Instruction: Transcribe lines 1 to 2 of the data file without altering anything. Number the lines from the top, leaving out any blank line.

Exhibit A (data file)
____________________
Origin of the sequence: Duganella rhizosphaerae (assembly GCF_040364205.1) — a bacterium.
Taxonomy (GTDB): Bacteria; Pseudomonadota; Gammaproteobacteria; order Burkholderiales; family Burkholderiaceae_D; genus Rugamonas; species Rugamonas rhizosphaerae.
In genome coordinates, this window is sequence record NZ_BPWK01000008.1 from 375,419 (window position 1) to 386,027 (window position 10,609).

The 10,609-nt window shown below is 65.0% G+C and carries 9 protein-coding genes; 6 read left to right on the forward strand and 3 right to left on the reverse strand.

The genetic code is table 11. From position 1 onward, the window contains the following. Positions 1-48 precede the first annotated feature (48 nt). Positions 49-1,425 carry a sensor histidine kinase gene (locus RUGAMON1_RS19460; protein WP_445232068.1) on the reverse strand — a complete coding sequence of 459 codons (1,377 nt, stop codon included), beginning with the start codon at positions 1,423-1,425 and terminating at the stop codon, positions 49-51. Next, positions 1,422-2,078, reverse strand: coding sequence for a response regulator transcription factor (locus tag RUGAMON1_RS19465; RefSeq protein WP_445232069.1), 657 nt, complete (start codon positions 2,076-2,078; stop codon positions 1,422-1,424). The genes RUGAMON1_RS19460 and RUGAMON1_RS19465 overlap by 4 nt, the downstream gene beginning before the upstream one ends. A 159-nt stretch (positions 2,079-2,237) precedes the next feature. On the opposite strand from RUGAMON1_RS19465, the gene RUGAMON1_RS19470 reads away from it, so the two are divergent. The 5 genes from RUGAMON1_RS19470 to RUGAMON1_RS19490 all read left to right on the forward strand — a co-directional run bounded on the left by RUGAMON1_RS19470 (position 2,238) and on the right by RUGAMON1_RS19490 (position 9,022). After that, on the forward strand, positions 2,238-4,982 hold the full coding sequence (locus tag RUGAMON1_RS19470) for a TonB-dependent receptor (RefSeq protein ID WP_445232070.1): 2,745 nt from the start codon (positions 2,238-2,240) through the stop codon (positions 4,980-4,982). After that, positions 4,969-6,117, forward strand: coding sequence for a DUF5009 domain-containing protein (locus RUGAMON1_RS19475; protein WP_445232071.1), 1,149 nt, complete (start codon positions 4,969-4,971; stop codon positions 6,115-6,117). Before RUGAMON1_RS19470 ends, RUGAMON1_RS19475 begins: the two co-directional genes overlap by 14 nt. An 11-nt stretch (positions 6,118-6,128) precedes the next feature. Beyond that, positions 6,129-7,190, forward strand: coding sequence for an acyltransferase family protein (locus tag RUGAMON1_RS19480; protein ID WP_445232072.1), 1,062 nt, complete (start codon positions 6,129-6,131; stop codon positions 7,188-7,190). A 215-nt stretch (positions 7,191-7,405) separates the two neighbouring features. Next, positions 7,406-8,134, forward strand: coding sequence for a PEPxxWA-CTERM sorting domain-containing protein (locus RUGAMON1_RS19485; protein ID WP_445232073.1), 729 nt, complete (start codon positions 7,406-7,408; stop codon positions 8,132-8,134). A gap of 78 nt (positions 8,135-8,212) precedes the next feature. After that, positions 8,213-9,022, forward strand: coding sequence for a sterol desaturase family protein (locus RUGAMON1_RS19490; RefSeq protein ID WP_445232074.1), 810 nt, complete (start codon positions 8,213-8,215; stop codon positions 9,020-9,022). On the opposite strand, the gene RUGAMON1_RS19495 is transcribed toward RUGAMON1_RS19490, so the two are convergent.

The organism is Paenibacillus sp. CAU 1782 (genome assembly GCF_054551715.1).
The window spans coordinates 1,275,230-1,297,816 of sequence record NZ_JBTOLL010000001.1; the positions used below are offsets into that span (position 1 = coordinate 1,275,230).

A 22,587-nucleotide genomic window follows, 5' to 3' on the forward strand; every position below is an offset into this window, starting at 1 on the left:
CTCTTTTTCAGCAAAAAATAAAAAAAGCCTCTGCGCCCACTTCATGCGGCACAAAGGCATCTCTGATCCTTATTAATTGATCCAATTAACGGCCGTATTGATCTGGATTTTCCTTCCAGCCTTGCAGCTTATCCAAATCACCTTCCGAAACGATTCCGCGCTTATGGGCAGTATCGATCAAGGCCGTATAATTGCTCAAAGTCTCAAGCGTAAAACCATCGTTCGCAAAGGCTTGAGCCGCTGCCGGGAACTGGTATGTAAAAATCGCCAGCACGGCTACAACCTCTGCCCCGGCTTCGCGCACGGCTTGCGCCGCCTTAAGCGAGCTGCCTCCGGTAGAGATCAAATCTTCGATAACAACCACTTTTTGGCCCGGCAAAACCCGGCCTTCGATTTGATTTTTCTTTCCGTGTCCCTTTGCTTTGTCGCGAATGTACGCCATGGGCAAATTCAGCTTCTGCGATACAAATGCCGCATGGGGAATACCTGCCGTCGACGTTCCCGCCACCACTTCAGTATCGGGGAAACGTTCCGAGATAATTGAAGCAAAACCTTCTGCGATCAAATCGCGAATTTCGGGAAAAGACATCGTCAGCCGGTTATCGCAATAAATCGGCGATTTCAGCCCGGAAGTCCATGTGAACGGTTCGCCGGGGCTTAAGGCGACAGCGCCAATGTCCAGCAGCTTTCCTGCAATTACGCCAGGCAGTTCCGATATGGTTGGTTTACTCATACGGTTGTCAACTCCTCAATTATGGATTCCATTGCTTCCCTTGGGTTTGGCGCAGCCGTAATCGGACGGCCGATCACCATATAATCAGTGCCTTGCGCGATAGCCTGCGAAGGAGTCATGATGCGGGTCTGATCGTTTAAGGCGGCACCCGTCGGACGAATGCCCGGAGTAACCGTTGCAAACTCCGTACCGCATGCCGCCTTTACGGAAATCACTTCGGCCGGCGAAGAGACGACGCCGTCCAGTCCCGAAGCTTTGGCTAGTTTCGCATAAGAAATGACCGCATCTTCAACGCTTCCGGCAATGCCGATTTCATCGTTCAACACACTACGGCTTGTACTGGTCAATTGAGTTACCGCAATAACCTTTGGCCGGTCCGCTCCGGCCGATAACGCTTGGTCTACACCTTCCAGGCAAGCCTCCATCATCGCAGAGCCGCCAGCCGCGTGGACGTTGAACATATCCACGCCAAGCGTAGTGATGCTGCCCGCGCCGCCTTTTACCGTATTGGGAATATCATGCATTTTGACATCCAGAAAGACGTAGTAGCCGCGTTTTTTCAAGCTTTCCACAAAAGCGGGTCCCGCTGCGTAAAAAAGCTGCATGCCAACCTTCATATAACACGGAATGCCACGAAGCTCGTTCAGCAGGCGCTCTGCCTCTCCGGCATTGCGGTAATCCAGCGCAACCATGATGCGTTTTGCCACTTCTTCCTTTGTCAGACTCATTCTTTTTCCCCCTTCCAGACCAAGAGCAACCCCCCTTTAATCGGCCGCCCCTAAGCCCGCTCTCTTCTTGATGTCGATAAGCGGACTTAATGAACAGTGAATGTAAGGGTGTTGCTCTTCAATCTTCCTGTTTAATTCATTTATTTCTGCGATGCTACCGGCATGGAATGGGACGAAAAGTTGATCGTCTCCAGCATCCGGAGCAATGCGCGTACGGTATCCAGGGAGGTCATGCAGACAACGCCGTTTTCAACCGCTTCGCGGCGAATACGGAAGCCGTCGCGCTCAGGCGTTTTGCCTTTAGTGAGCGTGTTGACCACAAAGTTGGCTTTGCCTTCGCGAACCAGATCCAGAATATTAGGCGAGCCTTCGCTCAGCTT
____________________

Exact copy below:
Origin of the sequence: Duganella rhizosphaerae (assembly GCF_040364205.1) — a bacterium.
Taxonomy (GTDB): Bacteria; Pseudomonadota; Gammaproteobacteria; order Burkholderiales; family Burkholderiaceae_D; genus Rugamonas; species Rugamonas rhizosphaerae.